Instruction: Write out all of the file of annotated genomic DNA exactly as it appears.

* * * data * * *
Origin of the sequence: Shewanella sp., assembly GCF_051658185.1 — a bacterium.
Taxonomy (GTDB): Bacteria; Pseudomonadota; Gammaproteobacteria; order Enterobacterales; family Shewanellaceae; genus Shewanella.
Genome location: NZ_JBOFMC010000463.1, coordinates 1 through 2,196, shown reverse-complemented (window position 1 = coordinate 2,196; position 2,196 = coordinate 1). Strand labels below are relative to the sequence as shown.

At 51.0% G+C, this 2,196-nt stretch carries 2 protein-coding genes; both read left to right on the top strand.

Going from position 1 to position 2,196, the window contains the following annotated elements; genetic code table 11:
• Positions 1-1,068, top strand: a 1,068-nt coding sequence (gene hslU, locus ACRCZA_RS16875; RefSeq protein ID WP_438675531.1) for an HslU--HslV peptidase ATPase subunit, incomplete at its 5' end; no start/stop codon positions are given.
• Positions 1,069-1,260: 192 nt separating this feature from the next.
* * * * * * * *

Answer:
Origin of the sequence: Shewanella sp., assembly GCF_051658185.1 — a bacterium.
Taxonomy (GTDB): Bacteria; Pseudomonadota; Gammaproteobacteria; order Enterobacterales; family Shewanellaceae; genus Shewanella.
Genome location: NZ_JBOFMC010000463.1, coordinates 1 through 2,196, shown reverse-complemented (window position 1 = coordinate 2,196; position 2,196 = coordinate 1). Strand labels below are relative to the sequence as shown.

At 51.0% G+C, this 2,196-nt stretch carries 2 protein-coding genes; both read left to right on the top strand.

Going from position 1 to position 2,196, the window contains the following annotated elements; genetic code table 11:
• Positions 1-1,068, top strand: a 1,068-nt coding sequence (gene hslU, locus ACRCZA_RS16875; RefSeq protein ID WP_438675531.1) for an HslU--HslV peptidase ATPase subunit, incomplete at its 5' end; no start/stop codon positions are given.
• Positions 1,069-1,260: 192 nt separating this feature from the next.